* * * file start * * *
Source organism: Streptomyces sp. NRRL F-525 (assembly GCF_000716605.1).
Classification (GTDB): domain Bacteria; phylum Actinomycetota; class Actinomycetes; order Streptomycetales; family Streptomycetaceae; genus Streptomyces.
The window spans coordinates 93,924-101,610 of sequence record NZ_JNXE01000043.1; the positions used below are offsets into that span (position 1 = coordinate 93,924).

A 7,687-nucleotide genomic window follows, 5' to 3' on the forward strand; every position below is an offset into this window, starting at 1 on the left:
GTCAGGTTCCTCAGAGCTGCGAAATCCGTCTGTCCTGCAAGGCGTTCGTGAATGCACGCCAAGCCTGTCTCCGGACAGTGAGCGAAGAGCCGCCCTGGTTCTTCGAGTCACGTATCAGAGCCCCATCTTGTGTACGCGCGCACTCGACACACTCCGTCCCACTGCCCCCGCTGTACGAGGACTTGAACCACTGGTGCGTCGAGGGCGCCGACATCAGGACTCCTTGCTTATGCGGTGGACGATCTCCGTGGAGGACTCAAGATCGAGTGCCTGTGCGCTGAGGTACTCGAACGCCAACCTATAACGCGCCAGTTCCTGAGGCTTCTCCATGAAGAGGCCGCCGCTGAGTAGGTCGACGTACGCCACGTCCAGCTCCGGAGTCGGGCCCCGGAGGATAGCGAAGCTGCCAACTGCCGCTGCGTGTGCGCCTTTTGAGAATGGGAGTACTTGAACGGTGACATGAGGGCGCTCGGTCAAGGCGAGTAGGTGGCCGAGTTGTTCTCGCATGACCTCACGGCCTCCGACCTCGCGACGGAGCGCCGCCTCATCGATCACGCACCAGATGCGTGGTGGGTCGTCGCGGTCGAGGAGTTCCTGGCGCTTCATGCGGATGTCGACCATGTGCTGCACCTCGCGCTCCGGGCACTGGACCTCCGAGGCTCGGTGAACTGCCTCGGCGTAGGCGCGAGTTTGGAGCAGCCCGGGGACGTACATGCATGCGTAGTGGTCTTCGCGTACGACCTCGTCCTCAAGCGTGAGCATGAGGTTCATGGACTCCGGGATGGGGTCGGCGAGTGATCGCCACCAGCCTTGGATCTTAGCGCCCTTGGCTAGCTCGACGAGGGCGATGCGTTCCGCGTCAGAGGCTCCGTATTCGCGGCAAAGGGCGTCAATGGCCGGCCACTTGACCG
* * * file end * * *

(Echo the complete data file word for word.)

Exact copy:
Source organism: Streptomyces sp. NRRL F-525 (assembly GCF_000716605.1).
Classification (GTDB): domain Bacteria; phylum Actinomycetota; class Actinomycetes; order Streptomycetales; family Streptomycetaceae; genus Streptomyces.
The window spans coordinates 93,924-101,610 of sequence record NZ_JNXE01000043.1; the positions used below are offsets into that span (position 1 = coordinate 93,924).

A 7,687-nucleotide genomic window follows, 5' to 3' on the forward strand; every position below is an offset into this window, starting at 1 on the left:
GTCAGGTTCCTCAGAGCTGCGAAATCCGTCTGTCCTGCAAGGCGTTCGTGAATGCACGCCAAGCCTGTCTCCGGACAGTGAGCGAAGAGCCGCCCTGGTTCTTCGAGTCACGTATCAGAGCCCCATCTTGTGTACGCGCGCACTCGACACACTCCGTCCCACTGCCCCCGCTGTACGAGGACTTGAACCACTGGTGCGTCGAGGGCGCCGACATCAGGACTCCTTGCTTATGCGGTGGACGATCTCCGTGGAGGACTCAAGATCGAGTGCCTGTGCGCTGAGGTACTCGAACGCCAACCTATAACGCGCCAGTTCCTGAGGCTTCTCCATGAAGAGGCCGCCGCTGAGTAGGTCGACGTACGCCACGTCCAGCTCCGGAGTCGGGCCCCGGAGGATAGCGAAGCTGCCAACTGCCGCTGCGTGTGCGCCTTTTGAGAATGGGAGTACTTGAACGGTGACATGAGGGCGCTCGGTCAAGGCGAGTAGGTGGCCGAGTTGTTCTCGCATGACCTCACGGCCTCCGACCTCGCGACGGAGCGCCGCCTCATCGATCACGCACCAGATGCGTGGTGGGTCGTCGCGGTCGAGGAGTTCCTGGCGCTTCATGCGGATGTCGACCATGTGCTGCACCTCGCGCTCCGGGCACTGGACCTCCGAGGCTCGGTGAACTGCCTCGGCGTAGGCGCGAGTTTGGAGCAGCCCGGGGACGTACATGCATGCGTAGTGGTCTTCGCGTACGACCTCGTCCTCAAGCGTGAGCATGAGGTTCATGGACTCCGGGATGGGGTCGGCGAGTGATCGCCACCAGCCTTGGATCTTAGCGCCCTTGGCTAGCTCGACGAGGGCGATGCGTTCCGCGTCAGAGGCTCCGTATTCGCGGCAAAGGGCGTCAATGGCCGGCCACTTGACCG